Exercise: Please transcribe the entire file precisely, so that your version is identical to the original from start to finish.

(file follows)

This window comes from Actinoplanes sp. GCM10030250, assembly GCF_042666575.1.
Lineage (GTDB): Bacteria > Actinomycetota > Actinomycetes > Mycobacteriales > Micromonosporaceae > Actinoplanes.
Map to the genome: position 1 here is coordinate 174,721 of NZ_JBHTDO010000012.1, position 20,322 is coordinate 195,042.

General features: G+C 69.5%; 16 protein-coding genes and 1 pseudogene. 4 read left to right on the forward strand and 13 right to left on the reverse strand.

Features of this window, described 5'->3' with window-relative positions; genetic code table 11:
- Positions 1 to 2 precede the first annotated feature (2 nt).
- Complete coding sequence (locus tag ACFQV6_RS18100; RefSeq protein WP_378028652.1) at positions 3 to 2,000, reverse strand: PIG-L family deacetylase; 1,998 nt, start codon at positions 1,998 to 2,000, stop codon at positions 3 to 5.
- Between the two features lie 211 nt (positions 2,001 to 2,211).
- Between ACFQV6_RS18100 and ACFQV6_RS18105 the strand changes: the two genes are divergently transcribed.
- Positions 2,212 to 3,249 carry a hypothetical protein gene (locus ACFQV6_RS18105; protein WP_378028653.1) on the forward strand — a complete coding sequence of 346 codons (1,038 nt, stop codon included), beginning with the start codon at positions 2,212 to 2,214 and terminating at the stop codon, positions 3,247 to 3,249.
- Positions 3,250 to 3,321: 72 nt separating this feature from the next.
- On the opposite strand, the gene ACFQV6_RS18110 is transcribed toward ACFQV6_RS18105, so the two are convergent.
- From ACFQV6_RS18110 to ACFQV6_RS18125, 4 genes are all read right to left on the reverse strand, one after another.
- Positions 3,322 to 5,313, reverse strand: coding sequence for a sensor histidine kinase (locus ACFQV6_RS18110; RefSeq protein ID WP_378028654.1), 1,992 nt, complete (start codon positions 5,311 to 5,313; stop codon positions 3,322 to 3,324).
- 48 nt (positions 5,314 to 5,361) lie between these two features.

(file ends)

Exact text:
This window comes from Actinoplanes sp. GCM10030250, assembly GCF_042666575.1.
Lineage (GTDB): Bacteria > Actinomycetota > Actinomycetes > Mycobacteriales > Micromonosporaceae > Actinoplanes.
Map to the genome: position 1 here is coordinate 174,721 of NZ_JBHTDO010000012.1, position 20,322 is coordinate 195,042.

General features: G+C 69.5%; 16 protein-coding genes and 1 pseudogene. 4 read left to right on the forward strand and 13 right to left on the reverse strand.

Features of this window, described 5'->3' with window-relative positions; genetic code table 11:
- Positions 1 to 2 precede the first annotated feature (2 nt).
- Complete coding sequence (locus tag ACFQV6_RS18100; RefSeq protein WP_378028652.1) at positions 3 to 2,000, reverse strand: PIG-L family deacetylase; 1,998 nt, start codon at positions 1,998 to 2,000, stop codon at positions 3 to 5.
- Between the two features lie 211 nt (positions 2,001 to 2,211).
- Between ACFQV6_RS18100 and ACFQV6_RS18105 the strand changes: the two genes are divergently transcribed.
- Positions 2,212 to 3,249 carry a hypothetical protein gene (locus ACFQV6_RS18105; protein WP_378028653.1) on the forward strand — a complete coding sequence of 346 codons (1,038 nt, stop codon included), beginning with the start codon at positions 2,212 to 2,214 and terminating at the stop codon, positions 3,247 to 3,249.
- Positions 3,250 to 3,321: 72 nt separating this feature from the next.
- On the opposite strand, the gene ACFQV6_RS18110 is transcribed toward ACFQV6_RS18105, so the two are convergent.
- From ACFQV6_RS18110 to ACFQV6_RS18125, 4 genes are all read right to left on the reverse strand, one after another.
- Positions 3,322 to 5,313, reverse strand: coding sequence for a sensor histidine kinase (locus ACFQV6_RS18110; RefSeq protein ID WP_378028654.1), 1,992 nt, complete (start codon positions 5,311 to 5,313; stop codon positions 3,322 to 3,324).
- 48 nt (positions 5,314 to 5,361) lie between these two features.